Discrimination – King Speech 2005

Speech by Rev. Harcourt Klinefelter

“You have heard that it was said to the men of old, ‘You shall not kill: and whoever kills shall be liable to judgement.’ But I say to you that every one who is angry with his brother (without cause) shall be liable to judgement; whoever insults his brother shall be liable to the council. And whoever says, ‘You fool!’ shall be liable to the hell. So if you are offering your gift at the altar, and there remember that your brother has something against you, leave your gift there before the altar and go; first be reconciled to your brother and the come and offer your gift.”

Matthew 5:22-23

In light of the present situation in the world since the beginning of the millennium and especially here in this land since the murders Pim Fountuin and Theo van Gogh, perhaps of all the bible texts is this most fitting.

As my New Testament professor at Yale Divinity School, Sherman E. Johnson, explained:

“The essential meaning of the verse is clear. Murder is a result of anger; and Jesus would prevent crimes of violence by rooting out elements in man’s character which make him kill. A first century rabbi is quoted as saying, “He who hates his neighbour, behold he is one who belongs to the shedders of blood.” The difference is that Jesus proposes to take vigorous action against anger.”  *

If we are to stop all forms of murderous attacks and other forms of violence we must get to the real causes in peoples minds that lead to such actions and not just fight the symptoms. It is not enough to want to punish the offenders. We need to fight the mentality that gives rise to people thinking that they have the right to take law into their own hands.  This mentality feds on fear and is can be cultivated by unscrupulous leaders who exploit person’s disposition to prejudice, in fact everyone’s distribution to prejudice.

We all discriminate and are discriminated against.

  • This happen is different ways;
  • consciously or unconsciously
  • intentionally or unintentionally
  • openly or covertly
  • face to face or behind one’s back
  • negatively or positively

The way in which we discriminate or are discriminated against is determined by the culture were in we have been brought up or where we find ourselves now.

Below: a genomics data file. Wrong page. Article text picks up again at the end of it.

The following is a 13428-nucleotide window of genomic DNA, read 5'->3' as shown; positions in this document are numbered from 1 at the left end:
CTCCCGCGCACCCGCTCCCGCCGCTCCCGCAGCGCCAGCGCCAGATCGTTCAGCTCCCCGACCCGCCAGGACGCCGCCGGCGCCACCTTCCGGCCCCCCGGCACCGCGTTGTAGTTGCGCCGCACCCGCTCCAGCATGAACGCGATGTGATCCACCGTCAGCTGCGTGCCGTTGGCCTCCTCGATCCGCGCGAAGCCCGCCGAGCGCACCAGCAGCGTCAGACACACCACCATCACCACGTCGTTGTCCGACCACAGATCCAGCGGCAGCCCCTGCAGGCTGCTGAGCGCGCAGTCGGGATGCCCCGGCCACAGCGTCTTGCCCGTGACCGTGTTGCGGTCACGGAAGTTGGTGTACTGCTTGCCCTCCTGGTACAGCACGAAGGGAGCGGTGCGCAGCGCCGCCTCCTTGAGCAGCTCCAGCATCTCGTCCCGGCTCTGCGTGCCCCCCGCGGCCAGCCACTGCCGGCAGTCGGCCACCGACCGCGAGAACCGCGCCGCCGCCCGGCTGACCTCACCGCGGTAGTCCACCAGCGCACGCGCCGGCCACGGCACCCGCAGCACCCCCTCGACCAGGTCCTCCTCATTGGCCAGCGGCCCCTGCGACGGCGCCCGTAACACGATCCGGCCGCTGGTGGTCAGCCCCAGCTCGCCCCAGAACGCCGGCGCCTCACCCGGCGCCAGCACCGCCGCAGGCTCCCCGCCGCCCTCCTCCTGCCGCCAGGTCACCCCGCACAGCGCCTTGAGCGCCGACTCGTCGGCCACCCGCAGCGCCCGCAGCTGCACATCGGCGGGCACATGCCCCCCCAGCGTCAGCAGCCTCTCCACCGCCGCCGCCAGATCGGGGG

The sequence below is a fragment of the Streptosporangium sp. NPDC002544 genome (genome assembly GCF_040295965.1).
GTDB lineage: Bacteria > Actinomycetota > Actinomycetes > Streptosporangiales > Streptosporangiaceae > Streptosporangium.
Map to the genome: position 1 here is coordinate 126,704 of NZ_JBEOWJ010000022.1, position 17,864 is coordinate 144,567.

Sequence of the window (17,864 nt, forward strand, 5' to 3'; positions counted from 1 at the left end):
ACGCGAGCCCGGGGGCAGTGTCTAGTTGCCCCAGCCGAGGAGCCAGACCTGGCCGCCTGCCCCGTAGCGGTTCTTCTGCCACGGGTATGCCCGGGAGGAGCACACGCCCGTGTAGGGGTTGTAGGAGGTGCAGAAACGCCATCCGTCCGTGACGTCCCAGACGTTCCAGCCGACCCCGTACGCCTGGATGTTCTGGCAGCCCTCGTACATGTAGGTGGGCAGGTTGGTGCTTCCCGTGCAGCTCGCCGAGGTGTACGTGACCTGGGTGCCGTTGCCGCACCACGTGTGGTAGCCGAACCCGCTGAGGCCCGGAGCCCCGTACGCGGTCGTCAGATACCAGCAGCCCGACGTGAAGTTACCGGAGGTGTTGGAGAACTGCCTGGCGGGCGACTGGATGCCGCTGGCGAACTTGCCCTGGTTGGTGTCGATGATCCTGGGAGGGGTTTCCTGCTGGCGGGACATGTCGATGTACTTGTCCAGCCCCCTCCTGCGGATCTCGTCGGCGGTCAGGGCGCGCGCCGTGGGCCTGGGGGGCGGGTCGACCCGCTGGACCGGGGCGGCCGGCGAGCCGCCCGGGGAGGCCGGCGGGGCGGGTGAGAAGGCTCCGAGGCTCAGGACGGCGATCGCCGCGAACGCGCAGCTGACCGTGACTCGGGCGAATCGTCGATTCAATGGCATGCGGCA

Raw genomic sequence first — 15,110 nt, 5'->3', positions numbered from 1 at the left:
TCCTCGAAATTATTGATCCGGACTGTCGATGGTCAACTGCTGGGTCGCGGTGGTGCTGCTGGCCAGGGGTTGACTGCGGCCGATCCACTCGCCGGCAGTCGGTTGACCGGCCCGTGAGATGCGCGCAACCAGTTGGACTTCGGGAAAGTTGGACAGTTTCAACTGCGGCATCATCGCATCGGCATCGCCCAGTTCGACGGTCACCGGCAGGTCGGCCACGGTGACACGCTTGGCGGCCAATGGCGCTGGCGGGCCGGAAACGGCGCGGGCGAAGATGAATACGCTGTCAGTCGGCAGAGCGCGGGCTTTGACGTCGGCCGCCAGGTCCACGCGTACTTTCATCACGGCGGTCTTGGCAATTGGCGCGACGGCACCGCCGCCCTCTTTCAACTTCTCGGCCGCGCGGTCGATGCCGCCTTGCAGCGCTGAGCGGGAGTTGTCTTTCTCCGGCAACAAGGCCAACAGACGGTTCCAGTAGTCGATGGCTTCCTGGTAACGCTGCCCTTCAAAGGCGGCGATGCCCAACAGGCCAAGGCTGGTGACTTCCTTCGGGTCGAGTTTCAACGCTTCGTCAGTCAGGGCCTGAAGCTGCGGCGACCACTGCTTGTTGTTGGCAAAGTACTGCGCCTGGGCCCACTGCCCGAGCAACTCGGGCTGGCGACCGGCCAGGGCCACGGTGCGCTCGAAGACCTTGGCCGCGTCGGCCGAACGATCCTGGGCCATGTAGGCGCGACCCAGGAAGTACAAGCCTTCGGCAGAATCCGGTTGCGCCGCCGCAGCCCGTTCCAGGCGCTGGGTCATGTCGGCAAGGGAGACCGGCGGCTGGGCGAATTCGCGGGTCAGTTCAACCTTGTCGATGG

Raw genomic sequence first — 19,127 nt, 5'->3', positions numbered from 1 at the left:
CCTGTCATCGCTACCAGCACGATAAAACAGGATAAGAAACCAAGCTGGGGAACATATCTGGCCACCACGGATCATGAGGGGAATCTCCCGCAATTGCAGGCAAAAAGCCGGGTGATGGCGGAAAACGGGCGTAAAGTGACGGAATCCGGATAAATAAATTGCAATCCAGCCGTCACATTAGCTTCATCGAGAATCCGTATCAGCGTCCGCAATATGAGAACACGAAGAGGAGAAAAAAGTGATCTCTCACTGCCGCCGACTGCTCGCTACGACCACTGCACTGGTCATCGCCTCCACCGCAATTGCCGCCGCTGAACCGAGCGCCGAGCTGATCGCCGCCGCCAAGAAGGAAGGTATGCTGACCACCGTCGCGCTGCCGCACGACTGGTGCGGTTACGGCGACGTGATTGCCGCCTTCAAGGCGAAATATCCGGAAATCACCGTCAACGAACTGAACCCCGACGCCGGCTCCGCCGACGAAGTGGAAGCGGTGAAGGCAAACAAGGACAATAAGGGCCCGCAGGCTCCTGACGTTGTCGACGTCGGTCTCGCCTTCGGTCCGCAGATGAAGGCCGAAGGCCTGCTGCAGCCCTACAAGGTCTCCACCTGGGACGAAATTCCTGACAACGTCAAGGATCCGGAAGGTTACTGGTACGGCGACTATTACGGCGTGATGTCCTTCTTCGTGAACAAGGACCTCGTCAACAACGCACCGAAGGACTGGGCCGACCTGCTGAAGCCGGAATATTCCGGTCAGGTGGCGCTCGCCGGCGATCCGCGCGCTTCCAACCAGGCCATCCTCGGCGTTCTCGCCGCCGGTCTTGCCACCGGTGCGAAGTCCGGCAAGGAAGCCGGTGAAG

The objects of discrimination or prejudice can in the one culture seen as negative and positive in another.

I was surprised to find that having red hair in the Dutch culture is something which children are teased about in school. This form of discrimination I have never experienced in America.

Here in the Netherlands, where I have been living for over 3 decades, I am subject to both positive and negative discrimination simply because I am seen as a symbol of the land where I happened to be born.

Positively by those how remember the liberation of the Netherlands in Second World War.

Negatively by those who remember the Vietnam War or what is happing in Guantanamo

Even though I have worked with Dr. King for two years, lived in the ghetto and have be fighting against racism with my hart and soul for decades, I can not say that I am completely free from racism. I can only say that I am more aware of my unconscious racist traits and can continue to fight them. If one says he had no prejudices he or she is like an alcoholic who says he doesn’t have a problem with drinking. Only when an alcoholic recognizes and admits he or she has a problem is he then on the road to recovery. This is true of all forms of discrimination, not only racism but sexism, and all forms of stereotyping.

As Dr. King said “We see men as Jews or Gentiles, Catholics or Protestants, Chinese or American, Negroes or whites. We fail to think of them I as fellow human beings made from the same basic stuff as we, moulded in the same divine image.”

Dr. King realised that we are all caught up in systems of prejudice that unconsciously shape our behaviour.

In groups individuals act differently and say and do things that they most likely never would do on their own. Whether this is in an army, lynch party, riot or shouting anti-Semitic slogans at a soccer match.

Perhaps the worst of this is that power hungry political leaders make use of these systems of prejudice to further their own selfish desires.  Hitler was not the first and also not the last.